For decades, James Wilson has been something of a “forgotten founder.” The area where commentators generally recognize Wilson’s influence at the Convention is with respect to Article II, which establishes the executive and defines its powers. Most scholars characterize him as a resolute advocate of an independent, energetic, and unitary presidency, and a particularly successful one at that. In this regard, some scholars have generally characterized Wilson’s thinking as overly rigid. Yet a close examination of the Convention reveals Wilson to be more flexible than sometimes characterized. With respect to many aspects of the presidency, including the appointment power, the …


How To Think Constitutionally About Prerogative: A Study Of Early American Usage, Matthew J. Steilen May 2018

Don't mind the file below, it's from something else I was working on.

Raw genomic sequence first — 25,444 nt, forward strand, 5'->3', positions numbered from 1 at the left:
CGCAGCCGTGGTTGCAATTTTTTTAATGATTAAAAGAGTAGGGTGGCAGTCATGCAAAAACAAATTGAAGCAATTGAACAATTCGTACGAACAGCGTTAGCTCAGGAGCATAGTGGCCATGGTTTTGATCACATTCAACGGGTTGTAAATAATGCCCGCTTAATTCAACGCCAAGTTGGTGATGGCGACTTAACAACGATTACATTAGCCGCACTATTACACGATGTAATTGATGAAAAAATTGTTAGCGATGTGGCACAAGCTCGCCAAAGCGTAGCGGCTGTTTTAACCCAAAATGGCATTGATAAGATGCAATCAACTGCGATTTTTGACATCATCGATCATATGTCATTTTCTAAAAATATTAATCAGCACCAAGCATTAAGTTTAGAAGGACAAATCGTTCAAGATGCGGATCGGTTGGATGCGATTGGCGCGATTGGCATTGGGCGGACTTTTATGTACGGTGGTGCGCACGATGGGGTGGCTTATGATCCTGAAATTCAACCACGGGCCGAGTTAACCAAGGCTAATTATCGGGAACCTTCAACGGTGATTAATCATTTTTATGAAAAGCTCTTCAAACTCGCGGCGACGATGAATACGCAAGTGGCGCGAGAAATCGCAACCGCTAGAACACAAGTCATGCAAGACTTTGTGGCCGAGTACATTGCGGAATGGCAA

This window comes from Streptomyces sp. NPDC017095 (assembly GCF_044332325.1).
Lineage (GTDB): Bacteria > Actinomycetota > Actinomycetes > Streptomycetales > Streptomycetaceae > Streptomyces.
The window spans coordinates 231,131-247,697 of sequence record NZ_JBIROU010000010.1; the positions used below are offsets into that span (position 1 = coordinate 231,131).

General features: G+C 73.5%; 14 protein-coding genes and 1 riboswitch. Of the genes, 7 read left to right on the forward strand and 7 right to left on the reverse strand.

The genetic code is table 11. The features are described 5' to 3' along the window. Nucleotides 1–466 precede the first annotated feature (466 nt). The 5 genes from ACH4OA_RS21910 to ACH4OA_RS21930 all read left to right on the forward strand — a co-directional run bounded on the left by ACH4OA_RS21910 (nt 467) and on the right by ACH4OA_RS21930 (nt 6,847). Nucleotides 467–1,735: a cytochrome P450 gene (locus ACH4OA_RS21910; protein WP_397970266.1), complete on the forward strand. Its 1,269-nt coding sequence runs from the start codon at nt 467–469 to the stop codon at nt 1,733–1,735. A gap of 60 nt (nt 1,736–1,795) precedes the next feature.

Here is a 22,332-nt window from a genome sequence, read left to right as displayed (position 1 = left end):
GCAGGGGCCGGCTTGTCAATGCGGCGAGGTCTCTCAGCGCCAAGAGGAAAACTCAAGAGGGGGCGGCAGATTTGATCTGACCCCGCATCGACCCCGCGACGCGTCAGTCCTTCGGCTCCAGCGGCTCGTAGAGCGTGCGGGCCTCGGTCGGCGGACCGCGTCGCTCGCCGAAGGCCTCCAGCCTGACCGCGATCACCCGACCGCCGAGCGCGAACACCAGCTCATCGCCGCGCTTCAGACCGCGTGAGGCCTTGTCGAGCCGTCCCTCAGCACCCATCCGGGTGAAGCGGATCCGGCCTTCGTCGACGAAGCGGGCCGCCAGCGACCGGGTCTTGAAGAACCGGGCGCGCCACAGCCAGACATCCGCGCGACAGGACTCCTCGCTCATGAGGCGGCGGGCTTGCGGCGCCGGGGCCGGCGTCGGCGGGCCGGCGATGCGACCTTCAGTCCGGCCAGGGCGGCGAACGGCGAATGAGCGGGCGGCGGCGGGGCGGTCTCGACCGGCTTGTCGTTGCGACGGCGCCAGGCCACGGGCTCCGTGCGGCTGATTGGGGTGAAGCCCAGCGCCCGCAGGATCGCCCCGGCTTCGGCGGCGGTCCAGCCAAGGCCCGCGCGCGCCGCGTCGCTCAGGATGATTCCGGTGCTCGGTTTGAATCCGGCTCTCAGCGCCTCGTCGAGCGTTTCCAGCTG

How To Think Constitutionally About Prerogative: A Study Of Early American Usage, Matthew J. Steilen

Journal Articles

This Article challenges the view of “prerogative” as a discretionary authority to act outside the law. For seventy years, political scientists, lawyers and judges have drawn on John Locke’s account of prerogative in the Second Treatise, using it to read foundational texts in American constitutional law. American writings on prerogative produced between 1760 and 1788 are rarely discussed (excepting The Federalist), though these materials exist in abundance. Based on a study of over 700 of these texts, including pamphlets, broadsides, letters, essays, newspaper items, state papers, and legislative debates, this Article argues that early Americans almost never used “prerogative” as …


Executive Power And National Security Power, Julian Davis Mortenson, Andrew Kent Feb 2018

Executive Power And National Security Power, Julian Davis Mortenson, Andrew Kent

Book Chapters